Although canines can't speak our language, this in no way means that they don't possess their own style of sending us some pretty clear messages. Without a doubt, our cute fluff balls are clever communicators! Dogs utilize a variety of different means of conveying what they want to "say."
If you spot your little one gazing at you with a loose and relaxed expression on his furry face, then he may be feeling rather amiable at the moment. He perhaps may even be looking at you in the hopes that you'll give him a little bit of positive attention, whether you play fetch with him, rub his belly or anything else. If playtime is what he wants, be attentive to other useful hints, including a wagging tail, ears pointed upward and visible tongue.
Barking is another communication technique that some dogs use to receive attention, much to the dismay of many owners. If your doggie is barking and you can't figure out why, he may be doing it to get you to look his way for petting, playing, treats, mealtime or even going outside for a walk. The little guy wants something, and he surely knows how to get it.
When your dog is in pain, whether due to a wound or health condition, he may communicate it to you by vocalization -- think howling, whining and whimpering. Doggies utilize these types of vocalization also to convey other types of distress, including nervousness, stress and fear.
Dogs have quite a territorial streak, although it's only natural and normal. Your dog may communicate to someone invading his turf by engaging in a lot of loud and persistent barking. If you have a house guest who gets a little too close to your pet's bed, for example, prepare for a lot of ruckus. Aside from barking, he also may stake his claim by urine spraying, a classic territorial action in many animals -- yikes. These behaviors both serve to communicate essentially, "This area is mine, all mine. Back off or experience my wrath, human!"
In the realm of fear, dogs do a lot of communication through body language. Your dog may be showing you that he's afraid simply by keeping his mouth shut, for example. He also may continually pull his tongue out while in a heightened state of fear. Canines also subtly communicate fear with a crouched over posture, cowering, excessive and sudden shedding and flattened ears.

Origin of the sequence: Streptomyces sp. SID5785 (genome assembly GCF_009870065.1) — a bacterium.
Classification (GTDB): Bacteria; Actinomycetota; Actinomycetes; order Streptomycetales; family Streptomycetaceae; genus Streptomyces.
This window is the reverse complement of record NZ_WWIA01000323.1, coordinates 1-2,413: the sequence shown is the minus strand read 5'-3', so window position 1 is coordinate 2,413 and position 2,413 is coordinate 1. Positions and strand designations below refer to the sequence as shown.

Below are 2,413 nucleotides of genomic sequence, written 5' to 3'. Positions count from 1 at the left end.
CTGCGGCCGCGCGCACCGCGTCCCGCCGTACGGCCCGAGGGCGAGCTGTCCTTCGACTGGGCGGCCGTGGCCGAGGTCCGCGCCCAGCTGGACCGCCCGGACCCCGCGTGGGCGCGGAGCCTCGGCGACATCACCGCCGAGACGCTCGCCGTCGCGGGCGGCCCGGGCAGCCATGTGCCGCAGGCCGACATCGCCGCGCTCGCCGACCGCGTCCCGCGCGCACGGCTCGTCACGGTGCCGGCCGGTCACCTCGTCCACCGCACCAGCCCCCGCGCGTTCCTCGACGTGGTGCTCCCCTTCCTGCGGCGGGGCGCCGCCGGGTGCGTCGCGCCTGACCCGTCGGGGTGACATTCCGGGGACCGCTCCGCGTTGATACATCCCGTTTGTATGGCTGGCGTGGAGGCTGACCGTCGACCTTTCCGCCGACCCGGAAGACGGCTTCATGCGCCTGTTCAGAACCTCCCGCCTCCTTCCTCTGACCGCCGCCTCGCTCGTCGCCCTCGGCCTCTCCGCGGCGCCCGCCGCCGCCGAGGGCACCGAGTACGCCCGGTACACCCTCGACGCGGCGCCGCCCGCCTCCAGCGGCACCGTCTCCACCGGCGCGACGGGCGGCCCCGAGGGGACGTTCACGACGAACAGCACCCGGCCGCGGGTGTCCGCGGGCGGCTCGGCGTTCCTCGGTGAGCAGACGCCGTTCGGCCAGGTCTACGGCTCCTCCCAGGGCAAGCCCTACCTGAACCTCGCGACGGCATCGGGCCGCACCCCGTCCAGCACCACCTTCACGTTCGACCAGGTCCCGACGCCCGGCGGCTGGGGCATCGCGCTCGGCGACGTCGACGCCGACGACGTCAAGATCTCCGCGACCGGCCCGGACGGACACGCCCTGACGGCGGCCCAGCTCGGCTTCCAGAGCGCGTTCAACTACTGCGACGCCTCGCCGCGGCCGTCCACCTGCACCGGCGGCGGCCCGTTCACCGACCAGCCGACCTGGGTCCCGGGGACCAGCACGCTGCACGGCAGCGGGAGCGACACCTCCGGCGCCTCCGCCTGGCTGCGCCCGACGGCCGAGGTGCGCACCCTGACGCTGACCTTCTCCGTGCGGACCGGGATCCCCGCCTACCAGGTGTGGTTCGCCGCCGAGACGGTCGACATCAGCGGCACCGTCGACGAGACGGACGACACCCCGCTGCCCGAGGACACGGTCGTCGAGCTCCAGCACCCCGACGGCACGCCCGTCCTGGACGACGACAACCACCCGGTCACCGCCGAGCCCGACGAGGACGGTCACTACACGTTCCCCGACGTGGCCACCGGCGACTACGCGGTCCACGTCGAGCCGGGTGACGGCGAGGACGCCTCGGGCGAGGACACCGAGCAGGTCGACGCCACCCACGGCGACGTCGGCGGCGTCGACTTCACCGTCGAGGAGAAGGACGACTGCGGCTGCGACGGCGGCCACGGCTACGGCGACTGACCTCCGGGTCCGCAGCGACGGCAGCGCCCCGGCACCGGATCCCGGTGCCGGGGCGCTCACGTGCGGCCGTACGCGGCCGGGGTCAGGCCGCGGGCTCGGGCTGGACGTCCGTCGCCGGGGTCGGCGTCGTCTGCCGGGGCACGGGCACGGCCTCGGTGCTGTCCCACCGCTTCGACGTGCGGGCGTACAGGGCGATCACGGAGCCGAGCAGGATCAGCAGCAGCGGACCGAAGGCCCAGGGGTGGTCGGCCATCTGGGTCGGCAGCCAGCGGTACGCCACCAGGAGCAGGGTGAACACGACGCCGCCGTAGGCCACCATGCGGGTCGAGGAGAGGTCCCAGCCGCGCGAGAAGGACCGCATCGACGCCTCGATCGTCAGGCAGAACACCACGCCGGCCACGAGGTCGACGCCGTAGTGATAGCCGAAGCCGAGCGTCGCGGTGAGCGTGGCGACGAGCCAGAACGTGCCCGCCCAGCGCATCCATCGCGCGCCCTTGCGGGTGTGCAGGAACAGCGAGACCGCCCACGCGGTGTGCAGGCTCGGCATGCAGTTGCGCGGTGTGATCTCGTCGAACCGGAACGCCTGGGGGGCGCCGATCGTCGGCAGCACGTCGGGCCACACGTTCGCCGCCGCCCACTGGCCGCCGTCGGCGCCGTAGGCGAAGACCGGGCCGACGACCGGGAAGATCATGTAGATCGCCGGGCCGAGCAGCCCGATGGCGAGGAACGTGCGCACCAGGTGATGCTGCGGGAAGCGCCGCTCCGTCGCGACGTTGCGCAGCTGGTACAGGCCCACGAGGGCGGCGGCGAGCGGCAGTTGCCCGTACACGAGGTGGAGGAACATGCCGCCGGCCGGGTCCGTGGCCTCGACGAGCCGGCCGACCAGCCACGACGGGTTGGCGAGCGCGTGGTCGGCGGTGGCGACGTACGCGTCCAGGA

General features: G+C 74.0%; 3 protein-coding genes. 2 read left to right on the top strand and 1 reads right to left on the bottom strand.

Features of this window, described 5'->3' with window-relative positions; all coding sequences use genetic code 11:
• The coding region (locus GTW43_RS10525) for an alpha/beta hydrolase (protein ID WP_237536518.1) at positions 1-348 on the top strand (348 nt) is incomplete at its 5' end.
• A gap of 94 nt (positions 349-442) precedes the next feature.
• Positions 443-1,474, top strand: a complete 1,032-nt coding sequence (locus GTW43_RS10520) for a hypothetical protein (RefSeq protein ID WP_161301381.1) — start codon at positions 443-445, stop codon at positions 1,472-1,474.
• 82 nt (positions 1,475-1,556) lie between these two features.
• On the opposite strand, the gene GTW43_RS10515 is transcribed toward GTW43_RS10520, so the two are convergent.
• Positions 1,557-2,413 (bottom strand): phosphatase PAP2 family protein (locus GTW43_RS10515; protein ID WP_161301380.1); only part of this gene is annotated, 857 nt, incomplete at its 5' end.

"Consider Yourself Warned"
Unfortunately, dogs aren't cuddly and sweet creatures 100 percent of the time. In fact, some dogs occasionally even get aggressive with people, so watch out and be very careful. Some warning signs of pure aggression are widened eyes, sharp and extended staring, bared teeth, standing upright, high tail, snarling, growling and curled lips. Leave a dog alone if he is in this mode, as he may physically attack. Never provoke an aggressive dog under any circumstances.
"I Love You"
If your dog wants to communicate to you that he loves and appreciates you, he may lick and "kiss" your face -- aww. He also may roll over onto his back to show you that he would really love a tummy rubbing session. He may simply put his head over your lap. Whether your dog follows you around faithfully throughout your home or literally can't take his eyes off of you, he's communicating a very important message to you: he loves you!
By Naomi Millburn
ASPCA: Reading Canine Body Postures
The Humane Society of the United States: Urine Marking - Why Dogs Mark Their Territory
ASPCA: Canine Body Language
Connecticut Humane Society: Decoding Body Language
Caring Hands Humane Society: Body Language of Dogs
About the Author
Naomi Millburn has been a freelance writer since 2011. Her areas of writing expertise include arts and crafts, literature, linguistics, traveling, fashion and European and East Asian cultures. She holds a Bachelor of Arts in American literature from Aoyama Gakuin University in Tokyo.